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Early Career Planning

Early career planning quite simply means planning for the future at the nascent stage of our career, preferably during the later years of middle school. At each stage of our career, be it graduating from school or college, or starting a job, it is important to have clarity about our long-term and short-term goals.

Individuals who start planning their careers at a young age, have often been found to outshine those who were comparatively late in deciding upon a career path. Today, more than ever before, it is crucial to plan ahead, since the high level of specialization in the professional world means that specific positions in each field needs certain qualifications which can only be achieved over many years of planning and hard work. The rapid growth in technological advancements has given a new impetus to career planning in the last decade. In the US, most high schools require students to have a career and/or education plan. The focus has been on students in class 9, mostly rural which is beneficial since students in rural areas have been found to be the least likely to receive support from adults in developing and periodically reviewing their plans. It also benefits them, since compared to students in urban areas, they face greater financial barriers and therefore they get less chances to experiment. Planning has been found to vary between countries not only based on their respective labour markets but also on family interactions.

One of the professions that requires a high level of planning are the bureaucratic jobs of a country. Quite often these jobs are offered to candidates via a qualifying examination. These examinations may take several attempts spanning over the period of several years. Owing to the nature of these exams, a background in history, geography or economics can be an added advantage instead of the traditional STEM subjects. Another point to note is the shorter duration of graduation in non-technical degree programs, which gives aspirants from such streams a head start compared to their peers. Displaying a high level of expertise in an extracurricular activity is always an advantage in interviews. Community service is especially important since it shows the candidate’s sense of responsibility and belonging to the people. Excelling at a sport, preferably playing at the state level, requires years of hard work and so does identifying the subjects important in preparing for such job entrances.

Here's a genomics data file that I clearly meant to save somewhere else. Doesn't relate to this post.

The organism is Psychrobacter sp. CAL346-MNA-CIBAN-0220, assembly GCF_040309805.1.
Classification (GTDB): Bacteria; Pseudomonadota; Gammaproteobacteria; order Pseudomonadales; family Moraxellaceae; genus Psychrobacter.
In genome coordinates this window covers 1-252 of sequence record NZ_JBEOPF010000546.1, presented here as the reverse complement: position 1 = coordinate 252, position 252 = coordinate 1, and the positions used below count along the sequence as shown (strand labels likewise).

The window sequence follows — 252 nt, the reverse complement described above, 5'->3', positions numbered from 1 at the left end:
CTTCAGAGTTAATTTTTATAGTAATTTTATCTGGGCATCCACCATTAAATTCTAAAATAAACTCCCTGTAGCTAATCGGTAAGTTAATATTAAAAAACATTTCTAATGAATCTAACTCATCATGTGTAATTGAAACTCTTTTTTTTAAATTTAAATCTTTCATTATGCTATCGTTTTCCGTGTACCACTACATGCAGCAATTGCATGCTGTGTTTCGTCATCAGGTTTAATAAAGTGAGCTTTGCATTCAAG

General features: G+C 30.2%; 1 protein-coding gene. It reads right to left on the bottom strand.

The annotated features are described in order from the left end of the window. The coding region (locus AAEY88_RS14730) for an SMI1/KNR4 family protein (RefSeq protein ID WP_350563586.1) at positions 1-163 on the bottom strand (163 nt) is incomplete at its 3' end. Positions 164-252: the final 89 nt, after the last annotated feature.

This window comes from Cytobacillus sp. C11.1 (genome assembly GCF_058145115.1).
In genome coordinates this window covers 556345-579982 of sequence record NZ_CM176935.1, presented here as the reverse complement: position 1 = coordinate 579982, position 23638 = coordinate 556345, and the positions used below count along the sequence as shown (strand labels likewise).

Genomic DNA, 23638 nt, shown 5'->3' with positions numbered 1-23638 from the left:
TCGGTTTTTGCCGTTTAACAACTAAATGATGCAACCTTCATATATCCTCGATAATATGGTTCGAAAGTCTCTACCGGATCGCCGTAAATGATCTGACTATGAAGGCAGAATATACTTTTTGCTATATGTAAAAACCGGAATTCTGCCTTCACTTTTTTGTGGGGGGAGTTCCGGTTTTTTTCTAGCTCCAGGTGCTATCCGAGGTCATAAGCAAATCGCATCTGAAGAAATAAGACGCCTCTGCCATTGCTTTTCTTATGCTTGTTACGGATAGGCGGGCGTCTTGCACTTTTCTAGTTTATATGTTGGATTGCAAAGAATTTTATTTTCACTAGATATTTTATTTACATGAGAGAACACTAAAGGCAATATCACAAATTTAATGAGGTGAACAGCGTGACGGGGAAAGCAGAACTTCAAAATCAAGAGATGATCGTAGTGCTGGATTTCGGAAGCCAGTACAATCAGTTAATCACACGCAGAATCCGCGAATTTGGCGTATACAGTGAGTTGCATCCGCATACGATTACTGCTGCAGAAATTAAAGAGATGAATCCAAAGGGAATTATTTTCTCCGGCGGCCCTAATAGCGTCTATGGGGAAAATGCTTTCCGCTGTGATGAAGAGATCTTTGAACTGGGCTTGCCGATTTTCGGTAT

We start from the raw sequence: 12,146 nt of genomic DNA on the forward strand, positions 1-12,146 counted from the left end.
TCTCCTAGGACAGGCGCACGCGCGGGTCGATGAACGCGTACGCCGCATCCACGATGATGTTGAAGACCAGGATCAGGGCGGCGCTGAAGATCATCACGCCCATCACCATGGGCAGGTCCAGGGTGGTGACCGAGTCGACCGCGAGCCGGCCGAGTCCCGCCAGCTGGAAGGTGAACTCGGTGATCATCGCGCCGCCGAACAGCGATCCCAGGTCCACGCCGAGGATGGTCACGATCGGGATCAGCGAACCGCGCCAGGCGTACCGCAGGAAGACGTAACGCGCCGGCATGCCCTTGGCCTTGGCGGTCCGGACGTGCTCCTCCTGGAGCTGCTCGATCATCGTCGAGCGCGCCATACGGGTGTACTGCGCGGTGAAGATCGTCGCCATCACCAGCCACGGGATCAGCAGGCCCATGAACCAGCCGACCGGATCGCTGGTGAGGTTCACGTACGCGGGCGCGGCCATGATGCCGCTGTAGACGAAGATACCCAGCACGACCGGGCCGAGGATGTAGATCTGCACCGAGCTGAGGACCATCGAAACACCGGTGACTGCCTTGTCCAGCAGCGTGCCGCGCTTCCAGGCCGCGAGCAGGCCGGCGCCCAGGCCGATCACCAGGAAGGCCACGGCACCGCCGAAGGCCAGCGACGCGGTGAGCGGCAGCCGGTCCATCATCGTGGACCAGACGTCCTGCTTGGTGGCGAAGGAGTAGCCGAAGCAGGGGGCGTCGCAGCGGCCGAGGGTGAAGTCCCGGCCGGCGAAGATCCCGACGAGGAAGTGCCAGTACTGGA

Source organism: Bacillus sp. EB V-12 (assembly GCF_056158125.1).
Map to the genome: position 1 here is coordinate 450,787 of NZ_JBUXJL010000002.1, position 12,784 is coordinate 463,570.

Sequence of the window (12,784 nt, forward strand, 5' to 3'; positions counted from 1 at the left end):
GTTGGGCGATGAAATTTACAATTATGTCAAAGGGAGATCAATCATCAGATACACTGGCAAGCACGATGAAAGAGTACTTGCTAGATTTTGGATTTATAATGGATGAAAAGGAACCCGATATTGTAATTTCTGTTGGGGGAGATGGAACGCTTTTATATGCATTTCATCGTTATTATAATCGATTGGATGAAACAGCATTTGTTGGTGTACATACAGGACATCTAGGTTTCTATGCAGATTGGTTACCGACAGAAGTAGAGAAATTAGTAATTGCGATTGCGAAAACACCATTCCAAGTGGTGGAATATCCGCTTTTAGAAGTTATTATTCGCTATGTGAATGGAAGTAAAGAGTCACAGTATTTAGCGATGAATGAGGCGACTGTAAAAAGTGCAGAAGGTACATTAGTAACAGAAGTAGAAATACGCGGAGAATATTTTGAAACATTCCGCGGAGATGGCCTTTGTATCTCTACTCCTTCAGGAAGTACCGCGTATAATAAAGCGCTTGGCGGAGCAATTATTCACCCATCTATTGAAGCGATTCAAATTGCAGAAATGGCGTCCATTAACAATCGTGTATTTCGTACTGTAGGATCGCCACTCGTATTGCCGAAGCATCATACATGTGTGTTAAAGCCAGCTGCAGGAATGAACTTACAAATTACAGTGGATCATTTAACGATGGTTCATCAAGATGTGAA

One such example is the IAS CSE, which requires a strong understanding of governance – both at the national and state level, history and literature. Another such example is the bank entrances such as SBI and IBPS P.O. and Clerk. One vital aspect of such exams is the overlap of syllabi for a group of exams. For example, entrances to RBI Grade B and IAS have a lot in common when it comes to the papers and syllabus, while the other bank exams test English, quantitative skills and reasoning ability. Students can therefore have different options instead of having only one chance at a job each year.

Career planning often involves an accurate assessment of skills and interests, study of respective career paths, finding successful professionals, understanding the kind of profile needed for the jobs, and implementing the plan through proper guidance and decision-making.

However, career planning still remains a less popular and often inaccessible option in developing and underdeveloped countries, owing to the lack of diversity and generally traditional nature of jobs, as well as the high cost of career counselling. As the markets grow, new jobs with more specialized entry paths can be expected to be created which should increase the demand for career planning. The increased market for career counsellors might lead to an increase in the number of professionals, thereby providing the people greater affordability.

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